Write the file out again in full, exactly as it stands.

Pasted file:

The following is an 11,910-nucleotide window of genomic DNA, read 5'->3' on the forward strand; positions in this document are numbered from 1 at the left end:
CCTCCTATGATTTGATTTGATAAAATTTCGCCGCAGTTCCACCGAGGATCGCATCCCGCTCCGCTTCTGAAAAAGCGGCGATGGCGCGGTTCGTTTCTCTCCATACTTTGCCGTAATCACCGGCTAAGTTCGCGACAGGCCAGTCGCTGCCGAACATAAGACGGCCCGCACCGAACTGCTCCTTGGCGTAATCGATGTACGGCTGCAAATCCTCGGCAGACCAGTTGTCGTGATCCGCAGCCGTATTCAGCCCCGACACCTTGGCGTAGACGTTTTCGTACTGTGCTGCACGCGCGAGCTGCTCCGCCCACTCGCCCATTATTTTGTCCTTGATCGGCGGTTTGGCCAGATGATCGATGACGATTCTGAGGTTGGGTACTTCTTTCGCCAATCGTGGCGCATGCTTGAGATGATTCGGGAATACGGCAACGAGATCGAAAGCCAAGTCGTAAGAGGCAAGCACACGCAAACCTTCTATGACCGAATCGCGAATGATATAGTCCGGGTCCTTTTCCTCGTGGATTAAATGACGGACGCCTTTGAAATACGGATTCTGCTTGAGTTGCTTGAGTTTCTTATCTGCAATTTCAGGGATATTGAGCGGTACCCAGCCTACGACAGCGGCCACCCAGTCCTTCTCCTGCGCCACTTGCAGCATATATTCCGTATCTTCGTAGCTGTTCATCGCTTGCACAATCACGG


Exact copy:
The following is an 11,910-nucleotide window of genomic DNA, read 5'->3' on the forward strand; positions in this document are numbered from 1 at the left end:
CCTCCTATGATTTGATTTGATAAAATTTCGCCGCAGTTCCACCGAGGATCGCATCCCGCTCCGCTTCTGAAAAAGCGGCGATGGCGCGGTTCGTTTCTCTCCATACTTTGCCGTAATCACCGGCTAAGTTCGCGACAGGCCAGTCGCTGCCGAACATAAGACGGCCCGCACCGAACTGCTCCTTGGCGTAATCGATGTACGGCTGCAAATCCTCGGCAGACCAGTTGTCGTGATCCGCAGCCGTATTCAGCCCCGACACCTTGGCGTAGACGTTTTCGTACTGTGCTGCACGCGCGAGCTGCTCCGCCCACTCGCCCATTATTTTGTCCTTGATCGGCGGTTTGGCCAGATGATCGATGACGATTCTGAGGTTGGGTACTTCTTTCGCCAATCGTGGCGCATGCTTGAGATGATTCGGGAATACGGCAACGAGATCGAAAGCCAAGTCGTAAGAGGCAAGCACACGCAAACCTTCTATGACCGAATCGCGAATGATATAGTCCGGGTCCTTTTCCTCGTGGATTAAATGACGGACGCCTTTGAAATACGGATTCTGCTTGAGTTGCTTGAGTTTCTTATCTGCAATTTCAGGGATATTGAGCGGTACCCAGCCTACGACAGCGGCCACCCAGTCCTTCTCCTGCGCCACTTGCAGCATATATTCCGTATCTTCGTAGCTGTTCATCGCTTGCACAATCACGG